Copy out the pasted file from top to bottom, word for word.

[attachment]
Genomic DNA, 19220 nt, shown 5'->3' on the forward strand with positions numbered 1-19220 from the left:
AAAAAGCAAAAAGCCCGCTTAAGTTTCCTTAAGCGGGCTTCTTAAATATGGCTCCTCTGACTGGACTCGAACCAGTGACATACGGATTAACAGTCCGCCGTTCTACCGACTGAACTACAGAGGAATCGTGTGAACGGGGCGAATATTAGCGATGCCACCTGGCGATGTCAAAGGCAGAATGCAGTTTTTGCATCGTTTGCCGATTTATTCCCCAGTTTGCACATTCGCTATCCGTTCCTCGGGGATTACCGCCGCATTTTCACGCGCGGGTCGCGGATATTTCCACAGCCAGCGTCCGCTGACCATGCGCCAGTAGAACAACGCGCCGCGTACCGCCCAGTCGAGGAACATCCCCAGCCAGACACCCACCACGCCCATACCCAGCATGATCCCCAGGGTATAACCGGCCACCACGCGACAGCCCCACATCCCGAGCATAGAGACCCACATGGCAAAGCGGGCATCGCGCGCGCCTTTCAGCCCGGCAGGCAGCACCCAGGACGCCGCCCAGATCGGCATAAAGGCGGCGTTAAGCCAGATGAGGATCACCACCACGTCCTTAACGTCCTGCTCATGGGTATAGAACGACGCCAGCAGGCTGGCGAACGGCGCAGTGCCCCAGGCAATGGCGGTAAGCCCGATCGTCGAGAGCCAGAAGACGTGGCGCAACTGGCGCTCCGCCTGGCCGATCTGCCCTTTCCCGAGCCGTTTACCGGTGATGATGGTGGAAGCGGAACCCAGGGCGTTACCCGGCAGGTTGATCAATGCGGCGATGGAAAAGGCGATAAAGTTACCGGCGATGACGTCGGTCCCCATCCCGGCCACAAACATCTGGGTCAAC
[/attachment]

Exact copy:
Genomic DNA, 19220 nt, shown 5'->3' on the forward strand with positions numbered 1-19220 from the left:
AAAAAGCAAAAAGCCCGCTTAAGTTTCCTTAAGCGGGCTTCTTAAATATGGCTCCTCTGACTGGACTCGAACCAGTGACATACGGATTAACAGTCCGCCGTTCTACCGACTGAACTACAGAGGAATCGTGTGAACGGGGCGAATATTAGCGATGCCACCTGGCGATGTCAAAGGCAGAATGCAGTTTTTGCATCGTTTGCCGATTTATTCCCCAGTTTGCACATTCGCTATCCGTTCCTCGGGGATTACCGCCGCATTTTCACGCGCGGGTCGCGGATATTTCCACAGCCAGCGTCCGCTGACCATGCGCCAGTAGAACAACGCGCCGCGTACCGCCCAGTCGAGGAACATCCCCAGCCAGACACCCACCACGCCCATACCCAGCATGATCCCCAGGGTATAACCGGCCACCACGCGACAGCCCCACATCCCGAGCATAGAGACCCACATGGCAAAGCGGGCATCGCGCGCGCCTTTCAGCCCGGCAGGCAGCACCCAGGACGCCGCCCAGATCGGCATAAAGGCGGCGTTAAGCCAGATGAGGATCACCACCACGTCCTTAACGTCCTGCTCATGGGTATAGAACGACGCCAGCAGGCTGGCGAACGGCGCAGTGCCCCAGGCAATGGCGGTAAGCCCGATCGTCGAGAGCCAGAAGACGTGGCGCAACTGGCGCTCCGCCTGGCCGATCTGCCCTTTCCCGAGCCGTTTACCGGTGATGATGGTGGAAGCGGAACCCAGGGCGTTACCCGGCAGGTTGATCAATGCGGCGATGGAAAAGGCGATAAAGTTACCGGCGATGACGTCGGTCCCCATCCCGGCCACAAACATCTGGGTCAAC